What’s life like for a bitcoin startup? A panel of entrepreneurs — including Peter Vessenes, founder and CEO of Coinlab; Fred Ehrsam, co-founder of Coinbase; Anthony Gallippi, co-founder and CEO of BitPay; and Charlie Shrem, co-founder and CEO of BitInstant — tackled that topic during a panel discussion Sunday at Bitcoin 2013.
Part how-to on getting early-stage investors, part peek into the life of bitcoin business, the conversation was moderated by Mark Edge, a host with the call-in radio show Free Talk Live.
The audience was about one-third entrepreneurs hoping to get funding, with a few would-be investors scattered about here and there. The entrepreneurs on the panel, all of whom got started when most potential investors had never heard of Bitcoin, expressed a bit of envy and wonder at the idea that they were, just a few years later, in a room packed full of people who wanted to invest their time and money in the cryptocurrency.
All the panelists warned would-be entrepreneurs not to spend too much of their time and energy pursuing funding at the expense of working on their product.
“It’s very easy, especially in the early days when you have very little manpower, to get wrapped up in a bunch of meetings,” Ehrsam said. “At the end of the day, you have to make a product that people want to use.”
“Every hour that you spend working on term sheets and [with] the banks … is time you can’t spend working on your product,” Gallippi added, noting that BitPay was self-funded for the first 18 months of its existence.
Vessenes said that, in hindsight, he believes he spent too much time thinking about how to calm down potential investors about Bitcoin’s potential risks. He should have spent more time focusing on what he really wanted to do, he said.
The hype that comes along with a major funding announcement can also be distracting, Shrem pointed out. That’s why BitInstant put off announcing the funding it raised last fall until just a few days ago, he said.
Raising money for the first time can be nerve-wracking, Shrem added.
“[BitInstant] is my second startup,” he said. “My first startup, we didn’t really raise money. As I’m on the phone with VCs and they’re spewing all these [financial] words, I’m Googling what these things are.”
He continued, “At first there was no money in the Bitcoin space, it was really hard to raise money. I literally had to get the first $10,000 from my mother to start BitInstant. What I tell any startup, especially in the Bitcoin space, when there’s money coming at you, take a day or two [to think about it before accepting] … It’s kind of like a marriage on steroids.”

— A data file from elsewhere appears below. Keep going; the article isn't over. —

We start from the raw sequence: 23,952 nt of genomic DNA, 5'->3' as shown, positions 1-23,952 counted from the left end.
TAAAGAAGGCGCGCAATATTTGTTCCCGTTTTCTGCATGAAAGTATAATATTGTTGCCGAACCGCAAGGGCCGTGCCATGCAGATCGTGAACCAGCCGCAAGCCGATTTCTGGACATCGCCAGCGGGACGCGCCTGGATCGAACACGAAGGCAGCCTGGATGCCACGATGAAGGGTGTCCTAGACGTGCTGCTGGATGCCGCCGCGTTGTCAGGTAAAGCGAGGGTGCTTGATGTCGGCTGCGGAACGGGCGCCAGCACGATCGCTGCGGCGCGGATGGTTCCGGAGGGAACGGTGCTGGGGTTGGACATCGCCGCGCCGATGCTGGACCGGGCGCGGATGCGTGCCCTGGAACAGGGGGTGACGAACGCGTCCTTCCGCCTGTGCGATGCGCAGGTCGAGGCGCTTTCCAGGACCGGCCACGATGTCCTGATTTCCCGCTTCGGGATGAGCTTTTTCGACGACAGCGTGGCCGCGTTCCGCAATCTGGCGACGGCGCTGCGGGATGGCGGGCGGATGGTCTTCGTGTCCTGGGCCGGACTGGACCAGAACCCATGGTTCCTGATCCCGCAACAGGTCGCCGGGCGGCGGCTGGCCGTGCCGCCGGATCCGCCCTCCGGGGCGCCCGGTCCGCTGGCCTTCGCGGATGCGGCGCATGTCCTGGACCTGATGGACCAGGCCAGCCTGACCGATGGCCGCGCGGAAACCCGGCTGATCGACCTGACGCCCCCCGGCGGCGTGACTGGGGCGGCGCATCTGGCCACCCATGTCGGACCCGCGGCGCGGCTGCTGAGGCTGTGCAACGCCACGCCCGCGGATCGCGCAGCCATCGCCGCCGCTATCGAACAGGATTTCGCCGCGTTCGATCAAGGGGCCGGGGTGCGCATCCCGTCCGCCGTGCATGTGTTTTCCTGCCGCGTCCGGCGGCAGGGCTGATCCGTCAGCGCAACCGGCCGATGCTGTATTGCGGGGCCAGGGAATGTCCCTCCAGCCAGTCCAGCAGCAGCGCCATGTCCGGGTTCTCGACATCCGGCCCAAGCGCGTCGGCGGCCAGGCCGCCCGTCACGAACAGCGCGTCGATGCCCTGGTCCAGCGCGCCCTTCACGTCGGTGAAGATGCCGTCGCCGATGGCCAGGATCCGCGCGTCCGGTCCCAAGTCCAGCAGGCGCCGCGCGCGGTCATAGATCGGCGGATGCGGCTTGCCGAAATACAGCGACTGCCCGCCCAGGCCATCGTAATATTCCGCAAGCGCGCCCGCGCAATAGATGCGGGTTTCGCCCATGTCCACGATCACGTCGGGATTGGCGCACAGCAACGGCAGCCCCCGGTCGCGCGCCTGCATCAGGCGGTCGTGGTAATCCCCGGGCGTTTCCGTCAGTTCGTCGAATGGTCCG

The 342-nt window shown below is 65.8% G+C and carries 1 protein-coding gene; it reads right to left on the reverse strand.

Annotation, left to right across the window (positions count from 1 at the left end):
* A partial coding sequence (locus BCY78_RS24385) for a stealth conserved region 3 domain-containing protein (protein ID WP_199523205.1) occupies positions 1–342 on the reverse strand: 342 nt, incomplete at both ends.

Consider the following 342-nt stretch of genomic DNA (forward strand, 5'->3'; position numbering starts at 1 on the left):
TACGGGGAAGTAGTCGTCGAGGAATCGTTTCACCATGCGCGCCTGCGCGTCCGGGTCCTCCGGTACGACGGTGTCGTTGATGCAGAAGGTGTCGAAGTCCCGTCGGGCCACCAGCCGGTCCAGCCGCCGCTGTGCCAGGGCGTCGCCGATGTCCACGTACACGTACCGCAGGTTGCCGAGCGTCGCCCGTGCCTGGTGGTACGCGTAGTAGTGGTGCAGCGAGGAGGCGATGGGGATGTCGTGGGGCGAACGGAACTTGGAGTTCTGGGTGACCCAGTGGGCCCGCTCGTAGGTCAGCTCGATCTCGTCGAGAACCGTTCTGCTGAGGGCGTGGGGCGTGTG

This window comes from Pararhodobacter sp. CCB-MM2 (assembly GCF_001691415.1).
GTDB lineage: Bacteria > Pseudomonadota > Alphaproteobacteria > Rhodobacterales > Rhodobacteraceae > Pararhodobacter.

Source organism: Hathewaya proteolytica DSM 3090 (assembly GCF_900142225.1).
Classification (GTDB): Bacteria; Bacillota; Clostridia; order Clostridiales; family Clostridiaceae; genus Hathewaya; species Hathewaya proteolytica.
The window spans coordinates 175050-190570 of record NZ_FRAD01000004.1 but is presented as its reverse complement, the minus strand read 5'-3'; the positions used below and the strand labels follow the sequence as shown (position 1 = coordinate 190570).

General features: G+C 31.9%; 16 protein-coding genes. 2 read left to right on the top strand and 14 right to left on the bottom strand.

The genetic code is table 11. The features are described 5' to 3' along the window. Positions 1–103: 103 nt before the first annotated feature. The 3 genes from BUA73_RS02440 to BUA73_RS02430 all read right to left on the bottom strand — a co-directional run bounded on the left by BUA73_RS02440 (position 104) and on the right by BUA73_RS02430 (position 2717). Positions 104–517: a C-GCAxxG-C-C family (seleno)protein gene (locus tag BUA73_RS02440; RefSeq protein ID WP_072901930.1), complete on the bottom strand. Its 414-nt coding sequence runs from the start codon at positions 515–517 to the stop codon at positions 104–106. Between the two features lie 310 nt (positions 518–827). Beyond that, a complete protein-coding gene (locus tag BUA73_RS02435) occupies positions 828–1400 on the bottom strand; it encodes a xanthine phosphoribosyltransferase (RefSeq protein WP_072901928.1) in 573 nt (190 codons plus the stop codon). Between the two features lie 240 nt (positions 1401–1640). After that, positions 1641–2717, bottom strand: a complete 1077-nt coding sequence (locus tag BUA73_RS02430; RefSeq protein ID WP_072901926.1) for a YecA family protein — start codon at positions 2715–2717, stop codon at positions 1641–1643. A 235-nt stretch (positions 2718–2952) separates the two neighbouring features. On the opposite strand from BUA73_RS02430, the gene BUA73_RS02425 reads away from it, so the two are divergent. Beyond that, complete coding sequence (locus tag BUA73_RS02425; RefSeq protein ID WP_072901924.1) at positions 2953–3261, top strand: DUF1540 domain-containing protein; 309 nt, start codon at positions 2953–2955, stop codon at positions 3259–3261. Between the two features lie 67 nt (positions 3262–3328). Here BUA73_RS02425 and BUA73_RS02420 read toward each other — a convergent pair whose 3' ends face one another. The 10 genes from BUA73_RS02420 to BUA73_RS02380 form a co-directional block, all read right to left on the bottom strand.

Early investors often put more than money into a young company — they can also be valuable mentors, Vessenes said.
“I have time and attention from people who are much more experienced than me,” he said. “Any fundraising you’re doing is buying attention from rich people that are successful.”
One important prerequisite to getting funding for a Bitcoin company is to have the technical expertise to build the product; so entrepreneurs who don’t have the technical chops themselves should partner with someone who does, the panelists advised.
On the heels of that advice, Shrem revealed he has never met his “super genius” co-founder and CTO Gareth Nelson in person. They met online.
“That’s insane!” Ehrsam burst out. “But kind of awesome.”
One audience member asked what kinds of ideas new Bitcoin entrepreneurs should be exploring. The panelists urged entrepreneurs not to start “me-too” companies that duplicate ideas that already exist.
“Between now and next year at this conference, some totally new idea will have made someone $50 million, and we’ll see 10 of those me-toos come along,” Vessenes said.
To find that next great company, Ehrsam suggested, entrepreneurs should be “looking at how Bitcoin can solve major pain points in the global economy.”
Among some of the panel’s other suggestions: Build an SMS service so people can quickly convert their savings into bitcoins when their local currency is spiraling down, build an app to quickly access paid online content, and find a way to facilitate remittances to help overseas workers send money home to their families.